South-South Institute 2

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When I arrived here in Cambodia, I thought to report on my comings and goings as if it were a vacation trip. The fact is that I have been entirely focused on the Institute’s sessions, including my own workshop and reading, and I’m just now able to even begin digesting the rich colloquy and moving experience this week has been.

This whole journey is making me rethink everything I thought I knew. I feel enlarged in my appreciation of people’s ability to live joyfully in the face of great hardship, but I also feel, in a way that I suppose is good, very very small.

A few of us, led by Alastair Hilton (First Step Cambodia) have come to Kampot to debrief, keep talking, and plan for the next SSI, which will be in Christchurch New Zealand in 2 years. It’s hard for me to communicate how deeply moved I am to be in the company of people who are working on a global scale to mitigate the consequences of sexual violence against men in conflict and detention and the commercial exploitation of boys. It will take me months to digest it all. Conversations move easily from politics to philosophy to spirituality to jurisprudence, lgbt and gender issues, and organizing in our own countries.

If you want to be moved and edified take a look at the web site of the Refugee Law Project – on Facebook, you can watch videos of the stories of several of the men here at the conference, including 80 year old survivor Julius Okwera.

During the war in northern Uganda, government forces sang drinking songs that no one from outside Uganda really understood until Julius and others spoke out, under the protection of The Refugee Law Project — songs of victory about tek gungu, which translates as we made the enemy bend over the hard way. Of course the enemy were villagers, farmers, anyone deemed unsympathetic to the government and branded a rebel. Men, women, and children were raped indiscriminately.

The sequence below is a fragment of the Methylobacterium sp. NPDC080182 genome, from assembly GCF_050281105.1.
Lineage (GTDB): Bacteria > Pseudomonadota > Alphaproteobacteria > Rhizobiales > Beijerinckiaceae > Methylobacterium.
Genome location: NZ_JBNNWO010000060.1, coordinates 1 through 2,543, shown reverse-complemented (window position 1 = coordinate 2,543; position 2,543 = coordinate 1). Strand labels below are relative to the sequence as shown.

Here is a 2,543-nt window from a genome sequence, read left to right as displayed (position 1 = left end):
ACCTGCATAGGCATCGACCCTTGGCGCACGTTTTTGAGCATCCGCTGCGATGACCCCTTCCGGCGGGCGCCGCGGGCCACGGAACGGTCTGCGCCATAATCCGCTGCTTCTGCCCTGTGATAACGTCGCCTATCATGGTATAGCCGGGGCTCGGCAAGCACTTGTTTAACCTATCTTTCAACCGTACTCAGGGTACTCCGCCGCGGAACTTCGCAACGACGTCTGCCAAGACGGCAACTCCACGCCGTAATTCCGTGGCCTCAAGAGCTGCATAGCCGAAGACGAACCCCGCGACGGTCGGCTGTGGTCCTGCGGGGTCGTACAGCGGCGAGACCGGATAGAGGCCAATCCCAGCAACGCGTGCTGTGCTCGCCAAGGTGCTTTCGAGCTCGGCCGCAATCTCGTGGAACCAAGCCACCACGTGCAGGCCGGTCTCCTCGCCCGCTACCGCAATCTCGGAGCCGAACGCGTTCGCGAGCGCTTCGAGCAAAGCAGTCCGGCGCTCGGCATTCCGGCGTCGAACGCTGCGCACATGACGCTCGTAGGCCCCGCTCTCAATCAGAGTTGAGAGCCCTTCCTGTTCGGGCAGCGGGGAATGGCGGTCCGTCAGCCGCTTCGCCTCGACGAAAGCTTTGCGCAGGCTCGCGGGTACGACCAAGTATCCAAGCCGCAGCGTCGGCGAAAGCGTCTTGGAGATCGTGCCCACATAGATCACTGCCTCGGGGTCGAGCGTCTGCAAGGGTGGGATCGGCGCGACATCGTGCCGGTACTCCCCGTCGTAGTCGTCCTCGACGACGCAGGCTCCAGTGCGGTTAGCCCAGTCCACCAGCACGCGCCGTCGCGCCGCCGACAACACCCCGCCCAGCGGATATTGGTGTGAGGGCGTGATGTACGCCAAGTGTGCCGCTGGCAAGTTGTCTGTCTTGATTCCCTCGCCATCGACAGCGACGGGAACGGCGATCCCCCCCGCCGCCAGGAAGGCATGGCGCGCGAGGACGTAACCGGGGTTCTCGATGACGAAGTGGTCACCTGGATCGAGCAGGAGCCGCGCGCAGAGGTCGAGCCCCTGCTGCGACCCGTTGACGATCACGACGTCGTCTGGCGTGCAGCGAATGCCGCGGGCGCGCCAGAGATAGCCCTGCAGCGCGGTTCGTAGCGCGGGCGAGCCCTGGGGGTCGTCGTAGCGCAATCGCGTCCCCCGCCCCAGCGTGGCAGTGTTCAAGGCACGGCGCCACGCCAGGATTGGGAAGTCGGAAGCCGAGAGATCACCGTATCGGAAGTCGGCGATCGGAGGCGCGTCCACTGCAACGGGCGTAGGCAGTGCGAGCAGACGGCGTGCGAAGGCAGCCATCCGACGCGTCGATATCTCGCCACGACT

Dr. Chris Dolan, who has been in the forefront of this work, points out that many of these rapes are hidden under the blanket term torture because men cannot talk about it without shame in their culture, and because while there is compensation for torture victims, the opposite is true for rape survivors. Speaking out in Uganda’s homophobic political climate, where gay men are imprisoned and sometimes executed, can cost you your life.

I’ve seen, thanks to this Institute, how the same pattern of savagery plays out again and again. The particulars change, but the general pattern remains the same. I’ll write more about that later. I’m trying to accurately describe what I think is a synthesis of sorts resulting from research and testimony from Uganda, Afghanistan, Cambodia, and 26 other countries.

Please believe me when I say that this is not depressing. I have never been among such joyous and heroic and passionate people. Clarity is bracing. Here is a joyful shot of some of the participants, including me, at the end of the Institute yesterday:

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I have much more to say, and a few wonderful photos to post, but that’s enough for now.

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